But here's the twist. Even with that amazing degree of customer-focus, FedEx may still be vulnerable and there is one main missing ingredient.

Don’t Make Santa Claus Angry

On December 25, 2013, a lot of Amazon customers had a less than Merry Christmas.

Amazon Prime was an amazing life-saving promise to parents around the country. Skip the mall. It doesn’t matter if there’s only a week left until Christmas, put that gift in your Amazon shopping cart and hit the buy button – we’ll get it to you in time.

But Amazon’s distribution partners, which included FedEx, UPS, and USPS, failed to accurately predict and plan for the unexpectedly high volume of orders. So Amazon couldn’t deliver those presents in time for Christmas.

Amazon lost millions in refunds as a result; but, there were more important stakes. Amazon wants to exceed customer expectations at every opportunity and in this instance, Amazon really blew it.

It didn’t matter that it wasn’t solely Amazon’s fault. Amazon knew that’s not how the customer would see it. Instead of launching a marketing or PR campaign to convince customers otherwise, Amazon set out to solve its delivery problem in a more meaningful way. To get started, it shifted some business away from UPS and FedEx toward USPS, began to build distribution centers closer to customers, and got a few of its own trucks to handle moments of overflow.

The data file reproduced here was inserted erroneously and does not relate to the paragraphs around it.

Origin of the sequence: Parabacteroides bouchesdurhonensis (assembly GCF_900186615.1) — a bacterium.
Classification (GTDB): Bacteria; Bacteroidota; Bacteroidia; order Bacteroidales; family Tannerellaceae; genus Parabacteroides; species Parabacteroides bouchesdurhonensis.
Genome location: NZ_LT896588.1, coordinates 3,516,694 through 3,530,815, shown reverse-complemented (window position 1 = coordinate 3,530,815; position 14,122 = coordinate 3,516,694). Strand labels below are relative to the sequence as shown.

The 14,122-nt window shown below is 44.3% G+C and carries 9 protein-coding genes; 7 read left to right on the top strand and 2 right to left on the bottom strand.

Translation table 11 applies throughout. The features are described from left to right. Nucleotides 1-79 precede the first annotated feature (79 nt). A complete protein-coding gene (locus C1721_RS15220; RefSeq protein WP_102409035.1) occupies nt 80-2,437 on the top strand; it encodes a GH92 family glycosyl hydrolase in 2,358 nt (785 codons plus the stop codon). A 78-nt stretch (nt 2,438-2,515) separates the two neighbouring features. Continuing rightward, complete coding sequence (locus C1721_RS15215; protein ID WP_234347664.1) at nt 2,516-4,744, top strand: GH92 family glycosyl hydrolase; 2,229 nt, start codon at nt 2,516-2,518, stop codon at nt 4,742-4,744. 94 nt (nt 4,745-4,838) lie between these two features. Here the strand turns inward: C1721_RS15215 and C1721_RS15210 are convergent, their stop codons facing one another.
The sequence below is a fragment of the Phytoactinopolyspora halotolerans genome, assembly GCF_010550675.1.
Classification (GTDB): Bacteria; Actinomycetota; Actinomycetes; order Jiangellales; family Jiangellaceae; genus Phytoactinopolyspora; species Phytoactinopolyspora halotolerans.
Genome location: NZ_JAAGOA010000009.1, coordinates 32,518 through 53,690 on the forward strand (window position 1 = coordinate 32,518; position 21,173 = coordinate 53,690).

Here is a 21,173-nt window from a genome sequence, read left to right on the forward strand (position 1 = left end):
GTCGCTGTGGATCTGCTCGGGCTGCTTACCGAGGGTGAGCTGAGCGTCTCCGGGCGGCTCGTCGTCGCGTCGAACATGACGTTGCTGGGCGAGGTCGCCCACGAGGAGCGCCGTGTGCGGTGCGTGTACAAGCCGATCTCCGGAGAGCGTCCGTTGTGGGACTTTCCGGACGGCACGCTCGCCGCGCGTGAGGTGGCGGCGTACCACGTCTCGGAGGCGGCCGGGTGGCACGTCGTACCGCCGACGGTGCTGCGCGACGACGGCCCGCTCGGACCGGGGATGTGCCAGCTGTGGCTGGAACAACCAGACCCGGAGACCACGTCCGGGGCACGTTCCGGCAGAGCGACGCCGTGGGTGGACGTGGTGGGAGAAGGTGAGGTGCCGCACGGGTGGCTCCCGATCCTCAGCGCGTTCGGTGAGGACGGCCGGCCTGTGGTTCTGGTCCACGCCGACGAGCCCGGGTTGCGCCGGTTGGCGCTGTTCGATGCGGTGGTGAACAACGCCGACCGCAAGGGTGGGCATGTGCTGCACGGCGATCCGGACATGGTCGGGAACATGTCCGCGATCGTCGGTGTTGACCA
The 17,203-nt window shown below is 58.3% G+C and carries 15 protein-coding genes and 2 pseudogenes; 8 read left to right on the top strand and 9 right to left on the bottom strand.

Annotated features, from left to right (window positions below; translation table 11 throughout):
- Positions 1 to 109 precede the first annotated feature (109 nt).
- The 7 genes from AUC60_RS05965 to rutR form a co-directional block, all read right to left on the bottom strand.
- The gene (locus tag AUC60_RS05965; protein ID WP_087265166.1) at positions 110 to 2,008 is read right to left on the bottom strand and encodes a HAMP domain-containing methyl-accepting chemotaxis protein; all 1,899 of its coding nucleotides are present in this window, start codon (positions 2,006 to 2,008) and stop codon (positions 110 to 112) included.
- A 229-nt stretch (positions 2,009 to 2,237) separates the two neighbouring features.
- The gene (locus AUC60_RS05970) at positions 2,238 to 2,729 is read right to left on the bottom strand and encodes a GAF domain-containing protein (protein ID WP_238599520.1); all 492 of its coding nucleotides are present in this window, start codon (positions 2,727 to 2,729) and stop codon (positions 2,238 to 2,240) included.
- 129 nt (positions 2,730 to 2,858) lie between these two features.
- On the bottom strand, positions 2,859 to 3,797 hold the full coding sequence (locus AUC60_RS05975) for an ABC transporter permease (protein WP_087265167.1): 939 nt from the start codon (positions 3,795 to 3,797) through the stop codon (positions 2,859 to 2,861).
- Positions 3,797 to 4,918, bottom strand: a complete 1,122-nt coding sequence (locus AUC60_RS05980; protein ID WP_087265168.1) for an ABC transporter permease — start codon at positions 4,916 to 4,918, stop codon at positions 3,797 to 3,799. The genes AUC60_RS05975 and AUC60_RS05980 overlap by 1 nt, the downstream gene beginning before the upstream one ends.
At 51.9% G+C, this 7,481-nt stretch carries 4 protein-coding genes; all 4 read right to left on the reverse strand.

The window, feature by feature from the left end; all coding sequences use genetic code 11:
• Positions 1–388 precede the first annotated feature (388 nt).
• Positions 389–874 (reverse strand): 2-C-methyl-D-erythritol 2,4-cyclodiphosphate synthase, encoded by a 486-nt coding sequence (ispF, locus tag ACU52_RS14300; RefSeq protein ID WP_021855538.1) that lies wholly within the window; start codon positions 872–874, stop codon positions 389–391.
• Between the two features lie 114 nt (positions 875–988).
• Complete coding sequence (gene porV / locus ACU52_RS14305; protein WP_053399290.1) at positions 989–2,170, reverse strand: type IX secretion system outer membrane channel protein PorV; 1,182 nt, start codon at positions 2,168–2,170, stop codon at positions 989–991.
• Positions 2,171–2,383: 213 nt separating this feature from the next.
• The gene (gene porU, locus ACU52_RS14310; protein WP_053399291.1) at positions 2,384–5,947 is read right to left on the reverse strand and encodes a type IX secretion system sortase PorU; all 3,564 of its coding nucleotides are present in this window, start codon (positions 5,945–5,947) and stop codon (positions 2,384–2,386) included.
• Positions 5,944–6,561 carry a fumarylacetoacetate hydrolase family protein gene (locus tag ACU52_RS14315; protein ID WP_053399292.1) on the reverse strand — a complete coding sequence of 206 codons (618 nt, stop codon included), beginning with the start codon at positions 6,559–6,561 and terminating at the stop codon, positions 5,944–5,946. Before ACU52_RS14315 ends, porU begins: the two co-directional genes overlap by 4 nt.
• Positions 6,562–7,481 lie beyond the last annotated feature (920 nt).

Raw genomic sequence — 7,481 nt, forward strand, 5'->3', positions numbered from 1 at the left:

FedEx and UPS didn’t see that as a significant blow at first. The business loss was minor and they knew how hard it was to build a logistical infrastructure that cost billions annually just to upgrade.

Amazon’s goal wasn’t to beat FedEx and UPS at distribution, it was to meet and exceed customer expectations. To do that, they were willing to do “whatever it takes.”

That was FedEx’s slogan, but Amazon doubled-down on it.

Today over 50% of the US population is within 20 miles of an Amazon fulfillment center; in 2010 that number was only 5%. Amazon also hired Uber drivers, developed a network of its own on-demand gig economy couriers, stored packages in temporary warehouses or borrowed space from competitors, and invested in drone technology.

The Invention Machine